At the beginning of Don’t Touch the Axe, General Armand de Montriveau (Guillaume Depardieu, son of Gerard) is seen rushing out of a Majorcan convent to get some air and to contemplate his bitter past. As he ruefully surveys the sea stretched before him, one might fancy that he is looking out for the radical New Wave which swept director Jacques Rivette to fame in the early sixties, but which has now cast him ashore to direct this unexpectedly faithful adaptation of Honor de Balzac’s classic 1834 novel ‘The Duchess of Langeois’ (originally published under the title ‘Don’t Touch the Axe’) right down to the intertitles that preserve Balzac’s original text.
The trigger for Armand’s unease is the discovery that his long-lost love the Duchess Antoinette de Langeois (Jeanne Balibar) has cloistered herself away in the convent and, under an assumed name, devoted herself wholly to the love of God. Flash back five years to Restoration Paris, 1818, and Armand, the talk of the town since returning from Africa a war hero, is introduced at a party to the married Antoinette. Armand cuts a sombre figure, and seems entirely out of place in this most civil of milieus, but Antoinette nonetheless targets him for seduction.
Yet for all her elegance and manners, Antoinette is at heart the Napoleonic equivalent of a prick-tease and over many months, she coquettishly resists Armand’s every advance, shielding herself with a combination of social etiquette and religious doctrine. Armand finds himself once again, as in his tales of desert travels, having to endure all manner of sufferings on the dubious promise of an ‘earthly paradise’ at the end of his arid struggles. Until, that is, the soldier retaliates with a strategic withdrawal, turning the tables on his tormentor until it is she who is begging – equally in vain – for his attentions, and even risking her place in society to get them. Eventually these two formidable combatants in love manoeuvre themselves into a position where rapprochement seems possible, only for the tragic vagaries of timing to separate them forever.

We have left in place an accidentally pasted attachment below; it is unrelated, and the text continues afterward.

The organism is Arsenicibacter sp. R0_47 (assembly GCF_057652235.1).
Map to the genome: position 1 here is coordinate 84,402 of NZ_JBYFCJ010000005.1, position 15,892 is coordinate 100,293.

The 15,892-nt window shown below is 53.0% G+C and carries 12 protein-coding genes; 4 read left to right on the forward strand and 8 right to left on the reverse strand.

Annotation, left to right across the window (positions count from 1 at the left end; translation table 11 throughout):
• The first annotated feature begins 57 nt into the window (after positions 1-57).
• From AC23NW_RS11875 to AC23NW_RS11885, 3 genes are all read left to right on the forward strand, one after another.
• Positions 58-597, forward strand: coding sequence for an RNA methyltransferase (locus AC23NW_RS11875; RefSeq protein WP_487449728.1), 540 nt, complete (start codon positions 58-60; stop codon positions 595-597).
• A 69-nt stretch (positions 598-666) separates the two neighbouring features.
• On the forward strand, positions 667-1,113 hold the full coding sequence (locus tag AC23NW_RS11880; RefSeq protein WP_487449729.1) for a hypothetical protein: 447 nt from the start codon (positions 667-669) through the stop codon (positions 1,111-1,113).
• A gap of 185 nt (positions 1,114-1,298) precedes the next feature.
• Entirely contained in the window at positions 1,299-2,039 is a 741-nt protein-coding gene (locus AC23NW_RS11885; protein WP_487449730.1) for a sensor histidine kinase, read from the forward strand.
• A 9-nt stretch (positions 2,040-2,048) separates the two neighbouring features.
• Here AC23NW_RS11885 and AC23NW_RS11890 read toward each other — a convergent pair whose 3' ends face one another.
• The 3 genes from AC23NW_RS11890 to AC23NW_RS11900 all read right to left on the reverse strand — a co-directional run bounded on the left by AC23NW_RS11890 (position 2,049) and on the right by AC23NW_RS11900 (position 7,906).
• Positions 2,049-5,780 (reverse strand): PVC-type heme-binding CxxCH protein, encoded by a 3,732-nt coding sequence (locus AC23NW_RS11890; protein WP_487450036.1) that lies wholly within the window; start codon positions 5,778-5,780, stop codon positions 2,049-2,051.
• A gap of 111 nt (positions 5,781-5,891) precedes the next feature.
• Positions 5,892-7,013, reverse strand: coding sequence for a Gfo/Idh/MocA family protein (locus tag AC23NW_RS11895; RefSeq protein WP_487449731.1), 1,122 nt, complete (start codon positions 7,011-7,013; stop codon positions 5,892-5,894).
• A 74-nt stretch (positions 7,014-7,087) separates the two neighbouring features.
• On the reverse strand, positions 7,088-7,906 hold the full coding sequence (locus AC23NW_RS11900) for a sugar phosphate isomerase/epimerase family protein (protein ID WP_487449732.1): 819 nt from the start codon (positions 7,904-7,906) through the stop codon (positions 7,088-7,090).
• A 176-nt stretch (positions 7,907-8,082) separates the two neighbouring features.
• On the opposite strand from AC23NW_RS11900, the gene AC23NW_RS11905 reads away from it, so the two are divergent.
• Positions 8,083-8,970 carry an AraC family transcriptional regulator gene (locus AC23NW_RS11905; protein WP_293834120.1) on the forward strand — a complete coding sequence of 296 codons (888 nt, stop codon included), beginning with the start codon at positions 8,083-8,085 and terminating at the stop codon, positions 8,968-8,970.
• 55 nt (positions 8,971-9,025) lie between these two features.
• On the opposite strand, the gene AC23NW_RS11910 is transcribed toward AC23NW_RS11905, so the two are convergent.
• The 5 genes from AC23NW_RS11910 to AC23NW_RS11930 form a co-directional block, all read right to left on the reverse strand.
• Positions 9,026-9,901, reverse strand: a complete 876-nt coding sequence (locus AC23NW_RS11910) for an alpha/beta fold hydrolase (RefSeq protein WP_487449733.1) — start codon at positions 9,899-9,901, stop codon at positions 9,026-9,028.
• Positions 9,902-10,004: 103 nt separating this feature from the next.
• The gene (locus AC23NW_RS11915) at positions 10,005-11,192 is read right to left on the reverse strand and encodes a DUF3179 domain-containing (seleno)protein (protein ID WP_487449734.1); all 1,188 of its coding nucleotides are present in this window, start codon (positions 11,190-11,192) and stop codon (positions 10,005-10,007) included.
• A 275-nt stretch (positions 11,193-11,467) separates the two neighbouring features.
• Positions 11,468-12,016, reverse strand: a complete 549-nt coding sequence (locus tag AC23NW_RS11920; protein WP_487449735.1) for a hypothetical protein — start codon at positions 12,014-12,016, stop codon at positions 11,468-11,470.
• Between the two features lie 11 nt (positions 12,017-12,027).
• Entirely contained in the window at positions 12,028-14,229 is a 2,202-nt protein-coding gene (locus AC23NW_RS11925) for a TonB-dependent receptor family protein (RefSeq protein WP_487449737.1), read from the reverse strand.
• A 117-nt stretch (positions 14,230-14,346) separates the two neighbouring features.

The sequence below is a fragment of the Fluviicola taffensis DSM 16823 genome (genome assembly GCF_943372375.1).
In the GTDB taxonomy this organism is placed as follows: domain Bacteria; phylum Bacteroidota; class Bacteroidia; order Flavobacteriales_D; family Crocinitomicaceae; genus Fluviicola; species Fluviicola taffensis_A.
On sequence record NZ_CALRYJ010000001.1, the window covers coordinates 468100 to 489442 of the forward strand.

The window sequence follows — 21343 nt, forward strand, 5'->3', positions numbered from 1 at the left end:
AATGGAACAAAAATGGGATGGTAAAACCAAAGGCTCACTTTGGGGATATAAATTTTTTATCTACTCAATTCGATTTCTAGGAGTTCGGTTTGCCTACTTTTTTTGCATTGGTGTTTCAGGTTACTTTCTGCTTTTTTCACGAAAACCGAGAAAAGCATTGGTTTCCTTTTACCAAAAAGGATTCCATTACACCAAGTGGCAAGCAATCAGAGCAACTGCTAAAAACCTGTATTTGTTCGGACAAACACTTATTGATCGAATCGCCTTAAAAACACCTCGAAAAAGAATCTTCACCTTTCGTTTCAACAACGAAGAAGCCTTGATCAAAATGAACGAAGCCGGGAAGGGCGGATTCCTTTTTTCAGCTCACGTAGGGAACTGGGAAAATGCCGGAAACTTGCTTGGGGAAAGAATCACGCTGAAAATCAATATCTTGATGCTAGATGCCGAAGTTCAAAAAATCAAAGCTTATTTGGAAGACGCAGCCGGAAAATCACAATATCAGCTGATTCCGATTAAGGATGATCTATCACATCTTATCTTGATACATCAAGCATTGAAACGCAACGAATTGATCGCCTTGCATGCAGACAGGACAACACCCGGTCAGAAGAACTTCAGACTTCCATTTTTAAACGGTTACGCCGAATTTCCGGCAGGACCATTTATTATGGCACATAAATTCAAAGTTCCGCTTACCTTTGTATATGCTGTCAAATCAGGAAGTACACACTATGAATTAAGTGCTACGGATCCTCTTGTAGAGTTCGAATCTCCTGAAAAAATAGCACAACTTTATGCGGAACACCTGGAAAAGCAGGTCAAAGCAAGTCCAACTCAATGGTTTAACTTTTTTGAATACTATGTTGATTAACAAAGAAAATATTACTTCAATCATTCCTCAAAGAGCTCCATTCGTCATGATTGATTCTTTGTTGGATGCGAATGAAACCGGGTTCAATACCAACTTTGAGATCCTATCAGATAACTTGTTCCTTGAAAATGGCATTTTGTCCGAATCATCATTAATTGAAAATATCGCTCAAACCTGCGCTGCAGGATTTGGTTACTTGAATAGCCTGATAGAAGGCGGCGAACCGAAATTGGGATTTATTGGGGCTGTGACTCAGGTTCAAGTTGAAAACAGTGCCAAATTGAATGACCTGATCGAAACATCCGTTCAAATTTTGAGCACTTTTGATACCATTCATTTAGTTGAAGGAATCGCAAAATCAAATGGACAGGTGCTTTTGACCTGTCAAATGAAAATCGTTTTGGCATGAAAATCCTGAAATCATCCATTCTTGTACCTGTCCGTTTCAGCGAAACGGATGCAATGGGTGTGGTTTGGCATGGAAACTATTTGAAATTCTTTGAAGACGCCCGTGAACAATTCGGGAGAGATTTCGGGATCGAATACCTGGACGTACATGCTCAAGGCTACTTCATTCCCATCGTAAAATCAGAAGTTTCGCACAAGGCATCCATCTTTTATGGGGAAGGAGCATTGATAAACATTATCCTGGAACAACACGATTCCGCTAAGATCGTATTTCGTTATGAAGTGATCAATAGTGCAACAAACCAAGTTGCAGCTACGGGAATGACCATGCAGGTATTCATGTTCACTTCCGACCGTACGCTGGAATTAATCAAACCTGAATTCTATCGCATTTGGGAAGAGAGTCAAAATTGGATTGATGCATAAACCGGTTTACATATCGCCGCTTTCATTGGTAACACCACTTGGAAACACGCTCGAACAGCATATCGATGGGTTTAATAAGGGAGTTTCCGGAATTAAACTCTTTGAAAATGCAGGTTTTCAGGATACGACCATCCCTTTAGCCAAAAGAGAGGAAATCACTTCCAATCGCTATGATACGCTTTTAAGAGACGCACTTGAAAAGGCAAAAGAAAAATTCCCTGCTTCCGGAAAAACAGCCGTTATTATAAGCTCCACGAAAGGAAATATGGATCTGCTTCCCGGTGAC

“I would wait patiently an eternity”, declares Armand, but viewers may not feel quite so ready for the long haul – and even Armand himself eventually tires of Antoinette’s cruelly unending deferrals. Patience, waiting, frustration, bad timing, lost opportunities – it takes a certain directorial boldness to highlight these as the principal themes of what is essentially a claustrophobic two-hander whose duration extends to nearly two and a half hours. While Don’t Touch the Axe is relatively short by comparison with Rivette’s only other Balzac adaptation, the 236-minute La Belle Noiseuse (1991), and is a veritable vignette when set against his 13-hour epic Out 1 (1971), nonetheless its length is hardly matched by any sense of economy.
So fine are the performances of Balibar (herself playing a skilled performer) and Depardieu (his missing leg only accentuating his character’s stiffness) that any amount of erotic sparring between them might be considered watchable, but that hardly serves to excuse, let alone cover over, the film’s meandering repetitions. Here, waiting for consummation becomes like waiting for Godot, and it may well stretch some viewers’ forebearance beyond the limits of tolerability.
Still, if you are looking for a witty dissection of eighteenth century French aristocratic mores, and a love story that switches deftly from social satire to kidnap adventure to tragedy, then Don’t Touch the Axe strikes home in the end – even if it is not as sharp as it might have been.